Of course voice and style are not entirely separate. They can interact and influence each other. A writer’s artistic ideals might be informed by the perspective that drives their voice, and a writer’s voice can be shaped and inflected by their style. Some aesthetic writing practices encourage the former (rap, or romantic poetry with its ‘spontaneous overflow of passionate feelings’) and others tend toward the latter (Flaubert, Proust, Ernaux, French Writing in General?).
But there is an important difference between voice and style when comes to connecting with a reader. While style can captivate and impress, voice is a locus of love. By conveying the specificity of a perspective, literary voice forges connections and grounds affection between reader and writer, where people can communicate elusive truths about the world and their experiences. In doing so, voice has the power to create literary intimacy.
Although style and voice can interact in mutually supportive ways, when it comes to philosophy, style and voice tend to conflict. Philosophers are encouraged to adopt an ideal of philosophical writing that inhabits an impartial or impersonal perspective. Philosophers abstract from all real-world roles and particular perspectives and write from the place that Thomas Nagel called “the view from nowhere”—speaking from a general ‘we’, making claims about what ‘one’ does, structuring the prose by the general strictures of logic, writing to a faceless opponent.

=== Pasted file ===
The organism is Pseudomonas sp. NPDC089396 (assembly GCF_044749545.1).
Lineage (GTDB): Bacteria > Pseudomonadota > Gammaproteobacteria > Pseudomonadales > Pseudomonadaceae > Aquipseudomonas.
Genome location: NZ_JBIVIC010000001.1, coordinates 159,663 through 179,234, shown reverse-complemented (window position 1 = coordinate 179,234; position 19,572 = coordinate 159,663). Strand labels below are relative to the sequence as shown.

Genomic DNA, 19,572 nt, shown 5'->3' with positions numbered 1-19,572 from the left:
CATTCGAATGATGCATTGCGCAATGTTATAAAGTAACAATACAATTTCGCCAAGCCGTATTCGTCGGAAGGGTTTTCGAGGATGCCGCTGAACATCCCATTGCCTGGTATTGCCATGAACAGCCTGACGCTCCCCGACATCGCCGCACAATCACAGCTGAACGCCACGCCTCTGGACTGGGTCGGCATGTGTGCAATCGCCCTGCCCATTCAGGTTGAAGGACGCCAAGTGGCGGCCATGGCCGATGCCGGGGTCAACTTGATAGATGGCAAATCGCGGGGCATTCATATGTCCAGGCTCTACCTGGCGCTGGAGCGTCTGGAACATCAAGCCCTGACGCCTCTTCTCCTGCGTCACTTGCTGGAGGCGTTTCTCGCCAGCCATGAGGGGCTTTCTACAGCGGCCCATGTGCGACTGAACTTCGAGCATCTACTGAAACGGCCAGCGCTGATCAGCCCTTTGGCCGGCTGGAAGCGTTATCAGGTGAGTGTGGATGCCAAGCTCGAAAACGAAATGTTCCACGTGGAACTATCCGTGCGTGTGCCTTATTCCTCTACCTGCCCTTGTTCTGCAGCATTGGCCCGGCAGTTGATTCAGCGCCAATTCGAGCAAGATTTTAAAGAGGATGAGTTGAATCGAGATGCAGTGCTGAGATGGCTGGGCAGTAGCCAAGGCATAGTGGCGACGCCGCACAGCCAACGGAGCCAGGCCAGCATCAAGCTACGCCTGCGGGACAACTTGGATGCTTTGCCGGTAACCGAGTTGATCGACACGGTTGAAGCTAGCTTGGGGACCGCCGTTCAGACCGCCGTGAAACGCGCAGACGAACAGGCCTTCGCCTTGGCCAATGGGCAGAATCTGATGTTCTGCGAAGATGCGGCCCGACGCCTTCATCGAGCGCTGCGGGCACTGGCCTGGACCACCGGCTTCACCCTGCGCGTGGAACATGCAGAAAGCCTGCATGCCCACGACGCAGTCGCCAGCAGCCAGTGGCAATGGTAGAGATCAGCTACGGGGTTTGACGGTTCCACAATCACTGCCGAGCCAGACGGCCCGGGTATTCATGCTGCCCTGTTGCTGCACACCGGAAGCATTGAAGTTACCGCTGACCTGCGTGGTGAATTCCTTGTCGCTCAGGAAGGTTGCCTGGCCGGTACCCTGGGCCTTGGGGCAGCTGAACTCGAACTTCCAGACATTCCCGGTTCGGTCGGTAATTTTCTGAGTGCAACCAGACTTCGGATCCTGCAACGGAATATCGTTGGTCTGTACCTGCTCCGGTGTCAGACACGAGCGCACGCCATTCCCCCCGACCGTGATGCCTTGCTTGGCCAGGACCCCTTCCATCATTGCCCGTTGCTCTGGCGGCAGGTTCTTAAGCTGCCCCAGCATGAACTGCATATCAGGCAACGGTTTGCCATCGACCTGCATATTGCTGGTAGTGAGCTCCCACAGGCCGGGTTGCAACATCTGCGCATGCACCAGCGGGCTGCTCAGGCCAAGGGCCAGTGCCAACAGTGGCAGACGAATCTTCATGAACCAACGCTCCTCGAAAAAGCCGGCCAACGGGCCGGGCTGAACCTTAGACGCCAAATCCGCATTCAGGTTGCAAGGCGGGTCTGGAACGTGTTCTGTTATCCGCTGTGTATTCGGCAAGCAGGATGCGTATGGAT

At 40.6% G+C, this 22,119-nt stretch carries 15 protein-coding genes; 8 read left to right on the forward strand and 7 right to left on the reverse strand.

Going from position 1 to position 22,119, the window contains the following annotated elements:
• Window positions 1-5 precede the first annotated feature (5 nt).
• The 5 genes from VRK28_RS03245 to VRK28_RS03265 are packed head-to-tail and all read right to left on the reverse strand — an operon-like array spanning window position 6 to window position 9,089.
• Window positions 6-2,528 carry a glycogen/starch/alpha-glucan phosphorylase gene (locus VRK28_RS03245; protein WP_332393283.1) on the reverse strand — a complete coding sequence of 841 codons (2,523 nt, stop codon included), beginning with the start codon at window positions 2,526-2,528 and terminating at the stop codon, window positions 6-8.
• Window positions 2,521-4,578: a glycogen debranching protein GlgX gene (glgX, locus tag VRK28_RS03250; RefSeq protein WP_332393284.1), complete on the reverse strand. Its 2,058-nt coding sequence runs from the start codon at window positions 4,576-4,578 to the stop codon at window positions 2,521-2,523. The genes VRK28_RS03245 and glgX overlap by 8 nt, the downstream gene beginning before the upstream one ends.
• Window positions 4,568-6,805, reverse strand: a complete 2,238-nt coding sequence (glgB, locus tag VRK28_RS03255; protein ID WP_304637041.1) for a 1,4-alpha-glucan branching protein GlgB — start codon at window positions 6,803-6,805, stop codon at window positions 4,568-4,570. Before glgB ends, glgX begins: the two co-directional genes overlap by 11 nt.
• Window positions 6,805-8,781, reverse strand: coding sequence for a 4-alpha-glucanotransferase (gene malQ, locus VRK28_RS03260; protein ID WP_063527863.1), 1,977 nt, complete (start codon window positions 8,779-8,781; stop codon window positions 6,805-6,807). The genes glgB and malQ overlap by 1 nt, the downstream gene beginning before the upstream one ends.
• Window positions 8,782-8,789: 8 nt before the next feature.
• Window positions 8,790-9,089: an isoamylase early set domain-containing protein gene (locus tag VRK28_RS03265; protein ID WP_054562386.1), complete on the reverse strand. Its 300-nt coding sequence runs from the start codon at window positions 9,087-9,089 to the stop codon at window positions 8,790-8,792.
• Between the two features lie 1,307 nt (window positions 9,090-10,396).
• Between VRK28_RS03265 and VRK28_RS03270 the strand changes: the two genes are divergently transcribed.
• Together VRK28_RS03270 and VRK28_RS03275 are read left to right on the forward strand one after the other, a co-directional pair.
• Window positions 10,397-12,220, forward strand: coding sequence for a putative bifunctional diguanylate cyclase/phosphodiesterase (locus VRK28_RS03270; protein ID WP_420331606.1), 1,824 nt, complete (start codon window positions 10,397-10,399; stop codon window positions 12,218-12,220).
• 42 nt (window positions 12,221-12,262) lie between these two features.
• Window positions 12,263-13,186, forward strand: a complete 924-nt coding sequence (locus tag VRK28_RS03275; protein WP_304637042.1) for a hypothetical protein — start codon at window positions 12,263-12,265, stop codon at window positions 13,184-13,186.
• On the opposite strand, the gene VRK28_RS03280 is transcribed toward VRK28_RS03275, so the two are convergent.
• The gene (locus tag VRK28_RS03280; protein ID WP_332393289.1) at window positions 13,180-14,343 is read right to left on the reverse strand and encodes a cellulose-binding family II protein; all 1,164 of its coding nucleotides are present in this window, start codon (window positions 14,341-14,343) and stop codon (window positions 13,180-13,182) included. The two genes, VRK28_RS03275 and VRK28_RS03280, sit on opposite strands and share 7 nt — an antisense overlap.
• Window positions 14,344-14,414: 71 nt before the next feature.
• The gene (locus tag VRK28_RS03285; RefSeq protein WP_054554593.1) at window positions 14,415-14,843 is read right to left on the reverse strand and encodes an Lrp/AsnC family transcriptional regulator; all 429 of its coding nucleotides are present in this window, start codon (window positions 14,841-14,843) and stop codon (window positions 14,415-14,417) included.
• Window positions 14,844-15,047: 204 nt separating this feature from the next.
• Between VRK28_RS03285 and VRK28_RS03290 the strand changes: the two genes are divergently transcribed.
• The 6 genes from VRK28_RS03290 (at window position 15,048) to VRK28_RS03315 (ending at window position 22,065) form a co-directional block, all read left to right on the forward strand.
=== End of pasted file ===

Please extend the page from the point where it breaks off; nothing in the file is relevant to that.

If literary voice comes from inhabiting in writing a particular role and perspective, then a common ideal of philosophical writing amounts to aspiring to a kind of voicelessness, where everyone tries to write (and read) from the placeless perspective of a General Philosopher. Philosophy thus tends to lack that source of writer-reader connection and affection, and so it often overlooks those elusive truths we can communicate by developing literary intimacy.
The ideal of voiceless writing is a kind of style, and since style and voice interact, the philosophical ideal of writing can be quite literally self-sabotaging—trying to bring a voiceless self forward in writing in ways that clearly present a vocal self. Often that voice is simply a product of its time—the way that Kant, for example, comes across as a very specific dude in a very specific set of circumstances—revealed in various time-stamped expressive devices, e.g. the strategies the philosopher deploys to attain voicelessness.